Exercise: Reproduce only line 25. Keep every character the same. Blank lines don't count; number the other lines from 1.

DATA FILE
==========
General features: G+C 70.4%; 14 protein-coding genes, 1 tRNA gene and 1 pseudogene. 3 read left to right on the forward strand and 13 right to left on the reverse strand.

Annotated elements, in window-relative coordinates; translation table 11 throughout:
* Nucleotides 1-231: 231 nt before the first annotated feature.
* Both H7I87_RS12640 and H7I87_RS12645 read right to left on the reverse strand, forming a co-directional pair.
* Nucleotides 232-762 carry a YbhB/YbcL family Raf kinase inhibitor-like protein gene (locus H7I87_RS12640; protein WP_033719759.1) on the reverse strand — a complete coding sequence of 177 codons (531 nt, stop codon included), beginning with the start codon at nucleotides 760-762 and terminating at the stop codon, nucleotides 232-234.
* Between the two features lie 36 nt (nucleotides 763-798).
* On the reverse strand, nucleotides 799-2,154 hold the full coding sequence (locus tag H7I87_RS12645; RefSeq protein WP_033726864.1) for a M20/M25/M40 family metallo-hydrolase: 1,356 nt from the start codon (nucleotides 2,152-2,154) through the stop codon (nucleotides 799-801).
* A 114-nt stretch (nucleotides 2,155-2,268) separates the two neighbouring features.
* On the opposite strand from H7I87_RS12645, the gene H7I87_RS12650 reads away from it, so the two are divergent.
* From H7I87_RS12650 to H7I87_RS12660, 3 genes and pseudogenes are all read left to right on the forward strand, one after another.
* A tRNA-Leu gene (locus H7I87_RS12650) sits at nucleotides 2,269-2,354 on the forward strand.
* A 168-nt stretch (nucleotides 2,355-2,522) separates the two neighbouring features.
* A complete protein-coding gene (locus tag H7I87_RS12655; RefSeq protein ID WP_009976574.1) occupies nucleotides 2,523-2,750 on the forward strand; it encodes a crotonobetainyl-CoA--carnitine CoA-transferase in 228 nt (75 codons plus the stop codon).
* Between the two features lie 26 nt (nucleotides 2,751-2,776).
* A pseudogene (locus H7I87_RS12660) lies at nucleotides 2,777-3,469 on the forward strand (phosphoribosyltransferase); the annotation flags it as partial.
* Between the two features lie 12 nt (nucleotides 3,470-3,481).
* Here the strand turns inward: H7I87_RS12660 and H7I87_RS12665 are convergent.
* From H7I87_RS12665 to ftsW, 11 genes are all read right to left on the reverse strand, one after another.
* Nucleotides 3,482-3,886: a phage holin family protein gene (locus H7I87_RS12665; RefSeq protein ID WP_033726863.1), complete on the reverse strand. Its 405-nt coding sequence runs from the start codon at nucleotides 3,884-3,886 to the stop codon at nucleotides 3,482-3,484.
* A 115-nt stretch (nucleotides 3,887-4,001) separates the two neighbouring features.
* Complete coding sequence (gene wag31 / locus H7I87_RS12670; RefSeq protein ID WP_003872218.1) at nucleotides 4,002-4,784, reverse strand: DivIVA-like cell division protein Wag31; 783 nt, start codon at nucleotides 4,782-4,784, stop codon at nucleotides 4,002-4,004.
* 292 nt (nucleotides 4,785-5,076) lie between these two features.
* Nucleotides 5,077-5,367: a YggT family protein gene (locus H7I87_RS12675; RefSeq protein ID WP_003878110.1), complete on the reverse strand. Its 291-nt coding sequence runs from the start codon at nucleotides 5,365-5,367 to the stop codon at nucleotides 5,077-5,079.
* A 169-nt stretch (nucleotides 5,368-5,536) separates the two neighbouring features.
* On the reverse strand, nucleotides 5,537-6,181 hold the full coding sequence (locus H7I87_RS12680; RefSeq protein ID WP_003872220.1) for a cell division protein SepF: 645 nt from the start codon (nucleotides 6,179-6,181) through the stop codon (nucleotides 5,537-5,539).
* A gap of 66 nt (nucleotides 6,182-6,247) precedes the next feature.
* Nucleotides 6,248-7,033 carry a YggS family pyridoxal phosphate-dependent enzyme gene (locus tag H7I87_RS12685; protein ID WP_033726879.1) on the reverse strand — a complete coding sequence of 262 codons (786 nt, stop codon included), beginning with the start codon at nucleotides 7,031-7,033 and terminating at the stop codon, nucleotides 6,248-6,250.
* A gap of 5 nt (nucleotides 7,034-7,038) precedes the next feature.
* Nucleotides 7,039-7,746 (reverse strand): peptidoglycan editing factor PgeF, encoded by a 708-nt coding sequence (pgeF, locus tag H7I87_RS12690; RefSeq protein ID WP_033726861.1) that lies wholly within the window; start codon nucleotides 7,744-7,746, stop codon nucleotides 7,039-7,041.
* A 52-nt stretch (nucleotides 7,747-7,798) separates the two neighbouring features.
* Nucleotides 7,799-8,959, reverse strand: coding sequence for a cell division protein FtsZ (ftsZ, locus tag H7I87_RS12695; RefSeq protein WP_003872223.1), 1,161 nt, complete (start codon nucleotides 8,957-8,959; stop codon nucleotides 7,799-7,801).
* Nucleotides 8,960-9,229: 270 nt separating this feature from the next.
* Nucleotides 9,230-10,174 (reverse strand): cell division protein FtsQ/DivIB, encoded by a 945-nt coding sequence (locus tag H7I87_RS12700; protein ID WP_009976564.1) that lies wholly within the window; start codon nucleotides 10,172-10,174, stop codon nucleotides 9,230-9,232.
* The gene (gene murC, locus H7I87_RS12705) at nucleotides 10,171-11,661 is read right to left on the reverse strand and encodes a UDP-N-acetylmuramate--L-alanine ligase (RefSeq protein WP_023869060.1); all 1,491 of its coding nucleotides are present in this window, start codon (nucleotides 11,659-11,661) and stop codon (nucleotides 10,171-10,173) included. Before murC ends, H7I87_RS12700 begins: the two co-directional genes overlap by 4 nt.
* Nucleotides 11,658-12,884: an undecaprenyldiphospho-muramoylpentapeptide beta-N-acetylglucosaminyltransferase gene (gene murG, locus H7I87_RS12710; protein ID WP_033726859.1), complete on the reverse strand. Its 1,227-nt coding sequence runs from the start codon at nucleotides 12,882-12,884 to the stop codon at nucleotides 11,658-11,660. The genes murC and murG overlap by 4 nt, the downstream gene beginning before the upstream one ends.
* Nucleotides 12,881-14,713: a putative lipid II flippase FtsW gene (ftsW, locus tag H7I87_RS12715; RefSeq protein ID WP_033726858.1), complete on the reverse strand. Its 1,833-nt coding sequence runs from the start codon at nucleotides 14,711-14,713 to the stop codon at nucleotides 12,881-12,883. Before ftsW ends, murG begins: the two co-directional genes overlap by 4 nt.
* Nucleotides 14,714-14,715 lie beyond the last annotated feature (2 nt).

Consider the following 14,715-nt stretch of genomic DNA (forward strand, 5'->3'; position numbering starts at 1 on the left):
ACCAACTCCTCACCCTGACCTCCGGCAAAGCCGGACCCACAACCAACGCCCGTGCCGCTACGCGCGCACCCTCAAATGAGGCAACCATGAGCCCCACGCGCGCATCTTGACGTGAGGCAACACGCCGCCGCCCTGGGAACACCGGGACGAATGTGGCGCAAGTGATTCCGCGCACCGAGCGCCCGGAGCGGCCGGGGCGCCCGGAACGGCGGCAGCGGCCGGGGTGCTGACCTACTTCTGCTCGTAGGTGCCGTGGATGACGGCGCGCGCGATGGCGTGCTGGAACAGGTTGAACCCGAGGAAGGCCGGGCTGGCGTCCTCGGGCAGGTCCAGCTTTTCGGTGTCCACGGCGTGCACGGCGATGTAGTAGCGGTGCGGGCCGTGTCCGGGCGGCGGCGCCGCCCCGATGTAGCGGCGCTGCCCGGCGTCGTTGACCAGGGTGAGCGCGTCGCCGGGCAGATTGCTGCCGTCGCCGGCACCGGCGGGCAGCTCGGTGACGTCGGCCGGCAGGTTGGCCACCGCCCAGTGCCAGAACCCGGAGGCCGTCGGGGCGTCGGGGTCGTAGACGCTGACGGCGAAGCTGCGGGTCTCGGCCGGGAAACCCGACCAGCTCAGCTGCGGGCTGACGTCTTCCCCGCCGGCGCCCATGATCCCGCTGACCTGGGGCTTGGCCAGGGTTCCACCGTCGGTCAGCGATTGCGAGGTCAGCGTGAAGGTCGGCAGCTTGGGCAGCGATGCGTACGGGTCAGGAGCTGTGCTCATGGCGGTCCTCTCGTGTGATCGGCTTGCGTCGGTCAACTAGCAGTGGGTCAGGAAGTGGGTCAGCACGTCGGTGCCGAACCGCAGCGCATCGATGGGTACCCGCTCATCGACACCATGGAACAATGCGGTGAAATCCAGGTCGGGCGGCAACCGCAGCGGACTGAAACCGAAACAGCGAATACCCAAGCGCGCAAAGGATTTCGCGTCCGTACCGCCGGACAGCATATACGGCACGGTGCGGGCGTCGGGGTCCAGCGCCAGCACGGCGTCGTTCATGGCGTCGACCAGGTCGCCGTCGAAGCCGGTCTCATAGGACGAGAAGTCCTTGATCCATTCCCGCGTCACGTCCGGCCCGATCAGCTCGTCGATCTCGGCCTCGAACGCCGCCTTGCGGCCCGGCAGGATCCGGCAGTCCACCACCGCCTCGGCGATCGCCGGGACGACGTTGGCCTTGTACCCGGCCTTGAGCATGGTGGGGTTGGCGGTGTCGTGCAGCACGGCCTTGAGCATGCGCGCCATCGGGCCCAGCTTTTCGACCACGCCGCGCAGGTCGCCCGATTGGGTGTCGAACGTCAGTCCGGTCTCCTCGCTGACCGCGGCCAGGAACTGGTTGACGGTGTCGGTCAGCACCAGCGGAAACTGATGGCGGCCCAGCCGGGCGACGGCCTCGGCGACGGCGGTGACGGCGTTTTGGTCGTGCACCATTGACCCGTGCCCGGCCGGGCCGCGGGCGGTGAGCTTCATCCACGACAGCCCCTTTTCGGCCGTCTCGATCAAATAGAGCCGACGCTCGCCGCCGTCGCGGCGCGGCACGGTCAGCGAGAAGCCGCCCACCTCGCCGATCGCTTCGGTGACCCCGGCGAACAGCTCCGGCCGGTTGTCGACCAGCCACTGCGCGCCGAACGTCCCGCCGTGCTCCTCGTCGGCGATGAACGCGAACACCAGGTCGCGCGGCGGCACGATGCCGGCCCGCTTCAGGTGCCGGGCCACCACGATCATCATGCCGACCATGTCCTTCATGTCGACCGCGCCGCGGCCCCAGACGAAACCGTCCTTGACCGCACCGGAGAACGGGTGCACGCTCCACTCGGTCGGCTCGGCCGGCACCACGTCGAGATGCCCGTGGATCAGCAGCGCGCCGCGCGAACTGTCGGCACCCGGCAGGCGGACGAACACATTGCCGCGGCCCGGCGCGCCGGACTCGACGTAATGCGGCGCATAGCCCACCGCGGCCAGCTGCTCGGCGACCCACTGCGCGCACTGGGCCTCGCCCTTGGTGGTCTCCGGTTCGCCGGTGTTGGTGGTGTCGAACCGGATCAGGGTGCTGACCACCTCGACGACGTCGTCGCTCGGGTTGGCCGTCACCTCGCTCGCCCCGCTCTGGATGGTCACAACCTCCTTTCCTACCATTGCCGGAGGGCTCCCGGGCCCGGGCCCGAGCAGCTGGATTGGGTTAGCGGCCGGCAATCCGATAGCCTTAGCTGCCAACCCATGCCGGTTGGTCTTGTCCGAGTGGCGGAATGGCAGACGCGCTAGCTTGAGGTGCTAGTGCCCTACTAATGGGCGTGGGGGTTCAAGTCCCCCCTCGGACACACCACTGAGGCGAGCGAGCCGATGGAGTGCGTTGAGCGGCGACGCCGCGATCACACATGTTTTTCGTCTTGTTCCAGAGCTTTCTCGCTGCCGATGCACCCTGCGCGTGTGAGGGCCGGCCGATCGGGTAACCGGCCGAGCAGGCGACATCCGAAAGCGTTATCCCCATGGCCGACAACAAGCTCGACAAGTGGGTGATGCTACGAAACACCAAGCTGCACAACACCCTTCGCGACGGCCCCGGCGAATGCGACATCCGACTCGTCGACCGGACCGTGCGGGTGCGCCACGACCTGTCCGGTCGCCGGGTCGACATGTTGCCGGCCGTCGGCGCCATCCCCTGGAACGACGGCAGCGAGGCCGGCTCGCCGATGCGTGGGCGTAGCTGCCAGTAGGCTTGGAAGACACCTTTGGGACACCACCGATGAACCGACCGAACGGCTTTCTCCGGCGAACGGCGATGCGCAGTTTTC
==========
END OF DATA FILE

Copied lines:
* On the reverse strand, nucleotides 5,537-6,181 hold the full coding sequence (locus H7I87_RS12680; RefSeq protein ID WP_003872220.1) for a cell division protein SepF: 645 nt from the start codon (nucleotides 6,179-6,181) through the stop codon (nucleotides 5,537-5,539).